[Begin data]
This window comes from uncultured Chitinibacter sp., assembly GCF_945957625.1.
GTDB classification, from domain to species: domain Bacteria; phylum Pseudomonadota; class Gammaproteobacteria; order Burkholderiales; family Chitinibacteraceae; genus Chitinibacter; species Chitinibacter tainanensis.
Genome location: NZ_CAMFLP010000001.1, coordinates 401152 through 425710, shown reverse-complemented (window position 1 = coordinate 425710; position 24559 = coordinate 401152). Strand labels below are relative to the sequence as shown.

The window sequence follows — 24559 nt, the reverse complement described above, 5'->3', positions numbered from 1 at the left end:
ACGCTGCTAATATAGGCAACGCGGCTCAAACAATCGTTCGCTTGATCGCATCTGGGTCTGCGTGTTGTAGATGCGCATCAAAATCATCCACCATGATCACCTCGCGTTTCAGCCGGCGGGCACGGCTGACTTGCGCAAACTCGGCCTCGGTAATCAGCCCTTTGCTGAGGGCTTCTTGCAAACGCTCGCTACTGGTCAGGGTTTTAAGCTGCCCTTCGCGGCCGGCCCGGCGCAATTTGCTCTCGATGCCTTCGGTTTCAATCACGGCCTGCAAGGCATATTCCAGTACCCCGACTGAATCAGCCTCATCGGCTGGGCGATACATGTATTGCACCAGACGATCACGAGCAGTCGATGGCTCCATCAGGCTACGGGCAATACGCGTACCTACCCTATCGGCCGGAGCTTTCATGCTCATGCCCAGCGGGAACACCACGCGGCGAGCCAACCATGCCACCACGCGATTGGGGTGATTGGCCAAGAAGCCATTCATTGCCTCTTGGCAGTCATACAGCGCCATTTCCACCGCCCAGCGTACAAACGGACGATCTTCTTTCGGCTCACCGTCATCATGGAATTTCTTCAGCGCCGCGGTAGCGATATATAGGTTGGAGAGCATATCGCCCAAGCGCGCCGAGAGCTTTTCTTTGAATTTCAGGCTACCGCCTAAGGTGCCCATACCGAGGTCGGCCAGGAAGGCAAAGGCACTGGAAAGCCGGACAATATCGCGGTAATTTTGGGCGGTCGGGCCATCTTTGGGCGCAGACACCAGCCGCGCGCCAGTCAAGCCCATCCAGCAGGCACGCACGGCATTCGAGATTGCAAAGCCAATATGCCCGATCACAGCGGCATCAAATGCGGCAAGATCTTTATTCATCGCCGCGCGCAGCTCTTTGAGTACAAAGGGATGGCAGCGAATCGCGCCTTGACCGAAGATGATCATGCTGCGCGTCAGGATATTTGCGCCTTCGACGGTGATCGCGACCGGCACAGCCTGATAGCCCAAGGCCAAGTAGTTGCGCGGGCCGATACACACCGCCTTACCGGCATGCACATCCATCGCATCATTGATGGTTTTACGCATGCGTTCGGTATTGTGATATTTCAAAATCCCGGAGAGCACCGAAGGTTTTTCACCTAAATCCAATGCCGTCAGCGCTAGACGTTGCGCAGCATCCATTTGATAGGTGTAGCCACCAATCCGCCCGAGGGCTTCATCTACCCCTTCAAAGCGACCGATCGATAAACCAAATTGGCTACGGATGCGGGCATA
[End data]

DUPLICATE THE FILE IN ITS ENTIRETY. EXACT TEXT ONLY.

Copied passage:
This window comes from uncultured Chitinibacter sp., assembly GCF_945957625.1.
GTDB classification, from domain to species: domain Bacteria; phylum Pseudomonadota; class Gammaproteobacteria; order Burkholderiales; family Chitinibacteraceae; genus Chitinibacter; species Chitinibacter tainanensis.
Genome location: NZ_CAMFLP010000001.1, coordinates 401152 through 425710, shown reverse-complemented (window position 1 = coordinate 425710; position 24559 = coordinate 401152). Strand labels below are relative to the sequence as shown.

The window sequence follows — 24559 nt, the reverse complement described above, 5'->3', positions numbered from 1 at the left end:
ACGCTGCTAATATAGGCAACGCGGCTCAAACAATCGTTCGCTTGATCGCATCTGGGTCTGCGTGTTGTAGATGCGCATCAAAATCATCCACCATGATCACCTCGCGTTTCAGCCGGCGGGCACGGCTGACTTGCGCAAACTCGGCCTCGGTAATCAGCCCTTTGCTGAGGGCTTCTTGCAAACGCTCGCTACTGGTCAGGGTTTTAAGCTGCCCTTCGCGGCCGGCCCGGCGCAATTTGCTCTCGATGCCTTCGGTTTCAATCACGGCCTGCAAGGCATATTCCAGTACCCCGACTGAATCAGCCTCATCGGCTGGGCGATACATGTATTGCACCAGACGATCACGAGCAGTCGATGGCTCCATCAGGCTACGGGCAATACGCGTACCTACCCTATCGGCCGGAGCTTTCATGCTCATGCCCAGCGGGAACACCACGCGGCGAGCCAACCATGCCACCACGCGATTGGGGTGATTGGCCAAGAAGCCATTCATTGCCTCTTGGCAGTCATACAGCGCCATTTCCACCGCCCAGCGTACAAACGGACGATCTTCTTTCGGCTCACCGTCATCATGGAATTTCTTCAGCGCCGCGGTAGCGATATATAGGTTGGAGAGCATATCGCCCAAGCGCGCCGAGAGCTTTTCTTTGAATTTCAGGCTACCGCCTAAGGTGCCCATACCGAGGTCGGCCAGGAAGGCAAAGGCACTGGAAAGCCGGACAATATCGCGGTAATTTTGGGCGGTCGGGCCATCTTTGGGCGCAGACACCAGCCGCGCGCCAGTCAAGCCCATCCAGCAGGCACGCACGGCATTCGAGATTGCAAAGCCAATATGCCCGATCACAGCGGCATCAAATGCGGCAAGATCTTTATTCATCGCCGCGCGCAGCTCTTTGAGTACAAAGGGATGGCAGCGAATCGCGCCTTGACCGAAGATGATCATGCTGCGCGTCAGGATATTTGCGCCTTCGACGGTGATCGCGACCGGCACAGCCTGATAGCCCAAGGCCAAGTAGTTGCGCGGGCCGATACACACCGCCTTACCGGCATGCACATCCATCGCATCATTGATGGTTTTACGCATGCGTTCGGTATTGTGATATTTCAAAATCCCGGAGAGCACCGAAGGTTTTTCACCTAAATCCAATGCCGTCAGCGCTAGACGTTGCGCAGCATCCATTTGATAGGTGTAGCCACCAATCCGCCCGAGGGCTTCATCTACCCCTTCAAAGCGACCGATCGATAAACCAAATTGGCTACGGATGCGGGCATA